It’s important to work with a therapist you feel comfortable with and one who takes what you say seriously. If you wish to extricate yourself from therapy you can tell the therapist in person that you are leaving or leave a phone message.

From the standpoint of getting the greatest benefit from your treatment (whether or not you choose to move on to another therapist) in most cases it would be best to speak to your therapist about whatever dissatisfaction you are experiencing regarding your therapy. Your therapist should take your complaint seriously and invite you to explore the issue with her in a way that fosters awareness and personal growth. Generally we become stronger by developing the capacity to express our thoughts and feelings and to work through conflicts in our relationships. It’s common for uncomfortable issues to arise between therapist and client as they do in other important relationships, and often these issues mirror the issues you have had with significant others in your family, personal or professional worlds. In therapy you have the opportunity to explore the personal significance of the issue in the safety of the therapeutic environment and hopefully come to new understanding and new ways of being that will serve you in your relationships outside of therapy. For the client this process takes courage, the capacity to experience uncomfortable feelings and a strong desire to learn and grow. The therapist should be knowledgeable, respectful, and in service of the client’s growth and development.

From the standpoint of ethics the therapist is expected to take her clients seriously and treat them with respect. It’s ethical for a therapist to treat a client who has recently left another therapist and good practice to explore with the client what led to the termination of her/his last treatment. The client’s personal ethics come into play regarding the best way to leave relationships that are not serving her needs.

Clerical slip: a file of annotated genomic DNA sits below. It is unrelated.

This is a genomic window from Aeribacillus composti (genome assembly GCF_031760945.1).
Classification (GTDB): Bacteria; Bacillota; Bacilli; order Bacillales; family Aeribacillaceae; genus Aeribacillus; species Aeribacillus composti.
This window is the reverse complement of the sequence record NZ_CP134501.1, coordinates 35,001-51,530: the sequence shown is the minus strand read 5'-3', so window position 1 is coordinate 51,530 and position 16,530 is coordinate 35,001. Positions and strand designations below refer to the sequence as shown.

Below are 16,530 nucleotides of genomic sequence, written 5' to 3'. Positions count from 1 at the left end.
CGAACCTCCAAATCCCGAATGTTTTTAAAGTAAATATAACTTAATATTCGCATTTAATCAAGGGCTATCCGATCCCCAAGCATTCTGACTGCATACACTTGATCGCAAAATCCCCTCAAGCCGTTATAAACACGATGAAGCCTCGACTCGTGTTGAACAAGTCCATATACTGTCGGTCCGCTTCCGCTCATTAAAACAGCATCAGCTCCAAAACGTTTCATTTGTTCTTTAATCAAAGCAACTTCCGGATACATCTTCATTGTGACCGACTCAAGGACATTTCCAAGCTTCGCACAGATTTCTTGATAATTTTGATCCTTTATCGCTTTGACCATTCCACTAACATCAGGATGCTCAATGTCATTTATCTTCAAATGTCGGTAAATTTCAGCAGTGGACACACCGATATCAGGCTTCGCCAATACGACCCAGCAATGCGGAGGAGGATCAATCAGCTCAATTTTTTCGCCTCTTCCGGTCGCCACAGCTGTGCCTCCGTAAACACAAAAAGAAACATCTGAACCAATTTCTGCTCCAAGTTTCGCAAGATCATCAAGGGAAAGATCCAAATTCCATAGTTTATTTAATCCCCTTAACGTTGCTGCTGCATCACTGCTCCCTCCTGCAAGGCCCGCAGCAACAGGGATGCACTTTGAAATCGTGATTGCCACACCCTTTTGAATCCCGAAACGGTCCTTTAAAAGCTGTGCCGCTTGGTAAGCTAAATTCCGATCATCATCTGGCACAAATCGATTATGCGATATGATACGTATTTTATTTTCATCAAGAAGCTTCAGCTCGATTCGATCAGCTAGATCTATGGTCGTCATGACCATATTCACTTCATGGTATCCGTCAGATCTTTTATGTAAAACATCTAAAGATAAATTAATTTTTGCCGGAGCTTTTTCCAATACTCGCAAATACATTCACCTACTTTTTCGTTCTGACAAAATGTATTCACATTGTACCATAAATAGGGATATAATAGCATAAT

Thursday, January 15, 2009

If I tell you about illegal conduct or illegal drug use are you obligated to report it?


How private is my therapy? Do you take notes and who else would have access to them?

Your therapy is private in that your therapist is mandated to keep all that goes on (including notes) confidential with a few exceptions:

  • If you are using insurance to pay for your therapy your insurance company is always privy to your diagnosis, dates of treatment and information regarding whether you are being treated individually, as a couple, or in a group. This information must be on every invoice your therapist sends to the insurance company or reimbursement will be denied. Your insurance company can request access to your records in other situations as well, for example, if your therapist is being audited by the insurance company your records may be scrutinized to see if the therapist is in compliance with insurance guidelines.
  • If your mental health is being called into question in conjunction with a lawsuit you are involved in your records and/or your therapist's testimony may be subpoenaed. Your therapist should notify you if your records are requested.
  • If you are a danger to yourself or to other people your therapist is mandated to notify the proper authorities so that you or anyone in danger from you can be kept safe from harm.
  • Your therapist is mandated by law to report situations where children or elders are being abused. Your therapist would most often inform you before a report was made and talk to you about the process and possible repercussions.
  • Your therapist may be invoved in ongoing consultation with other therapists about the diagnosis and treatment of clients. Identifying information about the client is always kept confidential and the focus of discussion is on how the therapist can continue to provide her clients the best treatment.

Saturday, January 10, 2009

How does therapy work and how will I know if I’m getting better?

Psychotherapy is a process in which the therapist and the patient discuss a myriad of issues, events, experiences and memories. This process creates the opportunity for deeper self-awareness and understanding of current problems and paves the way for connecting with and building on existing strengths, developing new self-care strategies, and making choices that lead to feeling good about oneself and creating a more satisfying life.

You will know you’re getting better when the problems that brought you to therapy have been resolved or have lost their hold on you and you are feeling better about yourself. During the course of therapy you should be having an ongoing dialogue with your therapist about your progress.